Remodeling Market Index Edges Up: Big Projects & Calls for Bids Close to Break Even


NAHB’s Remodeling Market Index (RMI) edged up from 40.8 to 41.5 in the fourth quarter of 2010. RMI numbers below the “break-even” point of 50 mean that a preponderance of remodelers are telling us that things have slowed down since the previous quarter.

In a declining market, we look for the RMI to get back up to 50 as an indication that the market has bottomed out and is ready for an upturn. At 41.5, it may seem that the RMI still has a way to go to reach break-even, but a couple of key RMI components have gotten much closer.

The RMI is divided into two main sections: one on current market conditions, the other on indicators of future activity. Among the “current market” RMI components in the fourth quarter, major ($25,000 plus) additions and alterations was up to 48.6. This is an important segment of the market for professional remodeling firms with business models that favor larger projects.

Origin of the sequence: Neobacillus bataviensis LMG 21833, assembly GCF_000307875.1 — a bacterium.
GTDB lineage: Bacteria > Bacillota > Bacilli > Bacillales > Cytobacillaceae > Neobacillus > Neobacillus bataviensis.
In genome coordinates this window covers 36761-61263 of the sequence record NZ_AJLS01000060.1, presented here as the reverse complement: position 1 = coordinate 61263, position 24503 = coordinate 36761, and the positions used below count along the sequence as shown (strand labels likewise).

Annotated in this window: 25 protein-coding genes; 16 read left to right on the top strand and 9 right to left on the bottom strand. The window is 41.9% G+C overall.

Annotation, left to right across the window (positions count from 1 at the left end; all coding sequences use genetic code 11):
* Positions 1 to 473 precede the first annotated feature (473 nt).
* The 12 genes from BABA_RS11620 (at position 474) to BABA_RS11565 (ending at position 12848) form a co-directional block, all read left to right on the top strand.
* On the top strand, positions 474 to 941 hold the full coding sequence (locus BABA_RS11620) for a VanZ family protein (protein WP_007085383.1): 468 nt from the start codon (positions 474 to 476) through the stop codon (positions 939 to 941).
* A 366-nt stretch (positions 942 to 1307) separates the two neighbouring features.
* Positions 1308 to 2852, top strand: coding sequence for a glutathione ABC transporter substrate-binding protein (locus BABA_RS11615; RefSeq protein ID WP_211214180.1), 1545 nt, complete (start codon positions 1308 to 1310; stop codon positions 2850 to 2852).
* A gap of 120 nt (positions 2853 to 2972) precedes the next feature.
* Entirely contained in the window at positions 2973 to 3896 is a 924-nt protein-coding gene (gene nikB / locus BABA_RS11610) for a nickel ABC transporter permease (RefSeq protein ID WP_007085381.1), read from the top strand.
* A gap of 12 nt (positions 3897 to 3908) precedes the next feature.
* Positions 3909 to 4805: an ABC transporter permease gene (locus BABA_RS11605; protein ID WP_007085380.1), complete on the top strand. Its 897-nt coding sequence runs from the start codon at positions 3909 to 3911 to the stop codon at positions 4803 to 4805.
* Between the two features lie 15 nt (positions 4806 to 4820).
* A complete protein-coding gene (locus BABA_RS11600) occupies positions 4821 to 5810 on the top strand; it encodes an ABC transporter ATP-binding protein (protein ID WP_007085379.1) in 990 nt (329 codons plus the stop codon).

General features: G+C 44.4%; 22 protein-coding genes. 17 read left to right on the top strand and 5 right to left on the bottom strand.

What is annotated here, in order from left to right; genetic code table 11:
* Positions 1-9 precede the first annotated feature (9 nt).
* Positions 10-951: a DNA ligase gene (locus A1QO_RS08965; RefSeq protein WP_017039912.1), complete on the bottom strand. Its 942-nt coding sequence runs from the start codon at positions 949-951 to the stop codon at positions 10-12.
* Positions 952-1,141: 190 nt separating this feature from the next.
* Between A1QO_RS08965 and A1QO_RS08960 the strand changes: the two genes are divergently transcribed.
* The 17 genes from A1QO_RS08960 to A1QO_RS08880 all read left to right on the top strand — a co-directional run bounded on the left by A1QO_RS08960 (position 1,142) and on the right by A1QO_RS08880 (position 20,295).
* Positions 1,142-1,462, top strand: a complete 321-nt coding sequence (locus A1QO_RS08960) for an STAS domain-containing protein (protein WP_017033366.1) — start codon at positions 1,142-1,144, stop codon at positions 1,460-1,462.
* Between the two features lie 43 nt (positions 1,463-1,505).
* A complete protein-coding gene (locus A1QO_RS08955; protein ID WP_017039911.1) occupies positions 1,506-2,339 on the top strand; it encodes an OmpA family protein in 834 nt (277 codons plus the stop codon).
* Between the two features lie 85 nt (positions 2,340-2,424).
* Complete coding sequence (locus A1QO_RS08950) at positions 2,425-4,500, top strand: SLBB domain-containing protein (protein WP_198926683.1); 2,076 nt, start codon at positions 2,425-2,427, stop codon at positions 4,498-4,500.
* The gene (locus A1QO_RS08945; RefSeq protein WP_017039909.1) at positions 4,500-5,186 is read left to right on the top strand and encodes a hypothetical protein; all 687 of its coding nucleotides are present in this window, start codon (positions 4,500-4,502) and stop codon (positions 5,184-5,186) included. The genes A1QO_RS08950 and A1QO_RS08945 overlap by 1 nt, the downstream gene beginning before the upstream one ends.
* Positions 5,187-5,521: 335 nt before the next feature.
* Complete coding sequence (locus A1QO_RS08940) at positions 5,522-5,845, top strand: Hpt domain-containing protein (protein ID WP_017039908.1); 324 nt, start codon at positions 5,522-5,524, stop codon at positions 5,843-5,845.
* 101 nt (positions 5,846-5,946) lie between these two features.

Among the “future indicator” RMI components, calls for bids were also very close to break-even, at 47.2. Calls for bids bottoming out is a first step in laying the groundwork for an improving market. Next thing to look for is increased success in turning the calls into signed contracts, which would show up in the RMI component “amount of work committed for next 3 months,” and which greatly depends on improvements in credit markets enabling more homeowners to secure financing.

The RMI is based on a survey that asks professional remodelers if activity in various segments of the market has gone up or down since the previous quarter. For the RMI, or any of its components, 50.0 is a “break-even” point —where the number of remodelers saying that activity is higher exactly equals the number saying that activity is lower.  

Although not as severe as the downturn in new construction, the Census measure of spending on improvements in owner-occupied housing dropped 23 percent from 2006 to 2009 (spending on new housing construction dropped 72 percent over the same period). So it is not surprising that NAHB’s survey-based RMI has been running below 50 since 2006.

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